Nasty weather brings tough times for anglers

2009-11-07 00:00

WITH the shad ban still firmly in place and some very adverse weather and sea conditions, anglers are having a tough time. However, some of those lucky enough to have free time during the week have found there are still some good fish around.

Gamefish in the form of garrick and kingfish are being caught in the Park Rynie and Sezella areas. There are also favourable reports of garrick down at the Sandspit at Port Shepstone. Kob are also around and anglers able to put in a couple of hours at night are being rewarded with a few good fish. Brusher and bronze bream are being targeted as they can be caught in almost any weather conditions, their habitat being in and around rocky ledges and bays.

Ski boats have started catching good numbers of dorado, mainly off the deep reefs off Durban, but quite a few have recently been caught on the shallower north and south coast reefs. The Cape Vidal area is also fishing well, with reports of dorado, wahoo, sailfish, small tunny and the odd couta being boated. Fishing on the Aliwal Shoal and the Protea banks has also picked up. The odd sailfish has been seen, but no confirmed catches have been reported.

Anglers venturing down to the Transkei are finding conditions a little harsh at times, but when a good window of weather presents itself, fishing is as good as it can get. Those looking for edibles are getting good catches of garrick in and around the Port St Johns area. Kob, on the other hand, are not as prolific as previous years, but those who persevere with Strike Pro-type lures at night are being rewarded with the odd big kob. The river itself at Port St Johns is still steadily producing some fine catches, mainly of grunter and the odd kob. Most of these fish have been caught at night and around spring tides. The Hole In The Wall area has produced some good catches of bigger sharks recently, most of them being hammerheads and the odd big ragged-tooth shark. There are also reports of catches of big kob.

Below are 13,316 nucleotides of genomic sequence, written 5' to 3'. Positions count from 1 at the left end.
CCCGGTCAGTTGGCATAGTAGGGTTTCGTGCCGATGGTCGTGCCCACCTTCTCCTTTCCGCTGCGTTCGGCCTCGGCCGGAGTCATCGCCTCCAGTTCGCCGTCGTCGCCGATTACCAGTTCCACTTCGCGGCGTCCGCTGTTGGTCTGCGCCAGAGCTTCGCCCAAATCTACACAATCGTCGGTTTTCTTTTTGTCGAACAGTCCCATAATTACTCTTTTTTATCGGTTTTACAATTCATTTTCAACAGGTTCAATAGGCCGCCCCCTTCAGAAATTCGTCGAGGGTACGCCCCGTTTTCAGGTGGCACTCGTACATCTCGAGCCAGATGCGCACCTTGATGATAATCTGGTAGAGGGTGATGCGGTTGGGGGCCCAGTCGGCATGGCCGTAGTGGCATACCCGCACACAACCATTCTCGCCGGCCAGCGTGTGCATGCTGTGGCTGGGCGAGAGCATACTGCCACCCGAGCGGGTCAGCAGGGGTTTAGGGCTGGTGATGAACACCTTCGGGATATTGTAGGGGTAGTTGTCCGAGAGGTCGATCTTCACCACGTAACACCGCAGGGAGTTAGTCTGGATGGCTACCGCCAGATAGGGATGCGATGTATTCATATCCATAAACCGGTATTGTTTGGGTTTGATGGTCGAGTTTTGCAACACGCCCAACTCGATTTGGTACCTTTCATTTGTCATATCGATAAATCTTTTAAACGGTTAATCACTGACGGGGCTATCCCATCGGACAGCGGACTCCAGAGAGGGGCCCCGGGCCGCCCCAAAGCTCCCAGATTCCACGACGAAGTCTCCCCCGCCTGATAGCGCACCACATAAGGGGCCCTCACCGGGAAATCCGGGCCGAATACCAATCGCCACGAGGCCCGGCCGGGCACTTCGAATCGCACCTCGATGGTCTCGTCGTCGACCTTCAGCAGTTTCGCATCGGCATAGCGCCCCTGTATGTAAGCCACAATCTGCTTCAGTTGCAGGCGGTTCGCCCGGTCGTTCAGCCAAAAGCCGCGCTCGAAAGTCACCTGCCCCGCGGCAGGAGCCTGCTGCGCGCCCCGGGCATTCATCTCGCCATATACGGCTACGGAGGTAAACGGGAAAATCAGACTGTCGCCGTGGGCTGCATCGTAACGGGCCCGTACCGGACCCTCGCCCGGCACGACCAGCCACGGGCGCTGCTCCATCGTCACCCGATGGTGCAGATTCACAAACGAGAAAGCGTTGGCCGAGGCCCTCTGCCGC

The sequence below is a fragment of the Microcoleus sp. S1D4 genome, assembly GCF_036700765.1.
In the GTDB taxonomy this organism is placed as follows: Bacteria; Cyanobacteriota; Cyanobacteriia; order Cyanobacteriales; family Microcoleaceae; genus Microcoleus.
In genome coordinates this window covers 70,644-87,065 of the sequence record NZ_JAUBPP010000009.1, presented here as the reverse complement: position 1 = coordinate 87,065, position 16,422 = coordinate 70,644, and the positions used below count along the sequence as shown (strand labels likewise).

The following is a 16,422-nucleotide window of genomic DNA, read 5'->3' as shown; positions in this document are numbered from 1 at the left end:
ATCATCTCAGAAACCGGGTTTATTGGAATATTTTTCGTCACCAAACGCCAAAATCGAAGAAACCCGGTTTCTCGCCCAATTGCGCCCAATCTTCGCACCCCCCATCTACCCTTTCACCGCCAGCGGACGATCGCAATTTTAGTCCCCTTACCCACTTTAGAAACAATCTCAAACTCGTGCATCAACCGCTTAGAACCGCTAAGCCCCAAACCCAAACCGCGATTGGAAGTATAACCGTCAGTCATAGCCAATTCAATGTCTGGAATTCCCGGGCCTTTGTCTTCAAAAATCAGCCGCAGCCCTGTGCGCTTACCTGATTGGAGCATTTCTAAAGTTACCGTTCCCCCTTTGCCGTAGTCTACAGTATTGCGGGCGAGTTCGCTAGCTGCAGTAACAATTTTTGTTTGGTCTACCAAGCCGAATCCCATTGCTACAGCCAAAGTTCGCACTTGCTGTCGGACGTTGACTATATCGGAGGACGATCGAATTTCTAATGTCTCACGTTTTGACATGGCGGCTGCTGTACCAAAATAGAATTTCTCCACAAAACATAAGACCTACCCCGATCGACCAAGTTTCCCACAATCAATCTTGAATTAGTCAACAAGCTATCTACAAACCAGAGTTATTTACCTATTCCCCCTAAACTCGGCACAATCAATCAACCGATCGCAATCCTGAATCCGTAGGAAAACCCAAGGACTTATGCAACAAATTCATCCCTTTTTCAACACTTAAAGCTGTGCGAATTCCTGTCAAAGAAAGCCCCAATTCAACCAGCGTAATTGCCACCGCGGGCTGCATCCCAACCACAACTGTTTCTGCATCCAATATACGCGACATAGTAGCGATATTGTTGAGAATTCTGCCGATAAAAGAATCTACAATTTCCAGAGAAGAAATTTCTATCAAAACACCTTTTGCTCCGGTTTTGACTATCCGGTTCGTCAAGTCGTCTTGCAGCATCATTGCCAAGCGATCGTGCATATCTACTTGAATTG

Despite conditions keeping most anglers at home, some of the more hardened are seen along rocky ledges fishing for brusher. When targeting these fish, your tackle should be stepped up a grade or two to that of shad angling.

Brusher are found among rocky ledges and points and for this reason your tackle should be of a heavy nature. Your nylon should be around the 35lb range; Kingfisher Giant Abrasion is good, and a heavy action rod like the Poseidon Heavy is advised. The new Kingfisher Classic 13’ 6”, three-piece is a very good, less expensive rod. Hooks should range from a 6/0 to 8/0 Mustard Kendall Round and your trace line should be no less than 50lb. Reels are also very important and should be in good condition. Reels like the Daiwa SL50 and the Daiwa Grandwave 50 are ideal as they have the pulling power to get big specimens out and away from rocks. Bait can vary, as these fish are not fussy eaters. The main bait is live crab, but sea lice, whole mussels, chokka and even sardine heads also work very well. Some big specimens have come out in the south coast, and the north coast has also yielded some good catches.

News from Port Edward’s Terry Nel is that in the past few days, not too many fish have come out except some shad and bronze bream. It’s reported that these shad are being kept — and not only by a certain group of fishermen often criticised for this deed.

Rough seas, wind and rain have kept most fishermen at home and the tackle dealer is suffering the consequences of the current weather disorder.

Don’t forget that the crayfish season closed on October 31 and permits will have to be renewed again next year when the season re-opens.

Catch the ESA team doing battle on ESA Saltwater at 7.30 pm on Thursday and don’t miss the bass show at 7 pm every Tuesday on SuperSport 1. The latest ESA magazine is out and on sale at The Kingfisher for R19,95. This issue it is packed with great features.

The Kingfisher’s trading hours are Monday and Wednesday to Friday from 8 am to 5 pm, Tuesday from 8.30 am to 5 pm, and Saturdays from 8 am to 1 pm.

The Kingfisher hosts free fishing clinics at its premises once a month, and booking is essential. These clinics are to help beginners and experienced anglers to see what the sport is all about and how to target certain species of fish. It also shows anglers what equipment to use and elaborates on safety. To find out more about these clinics and to book a seat, phone The Kingfisher’s sales staff at 031 368 3903.

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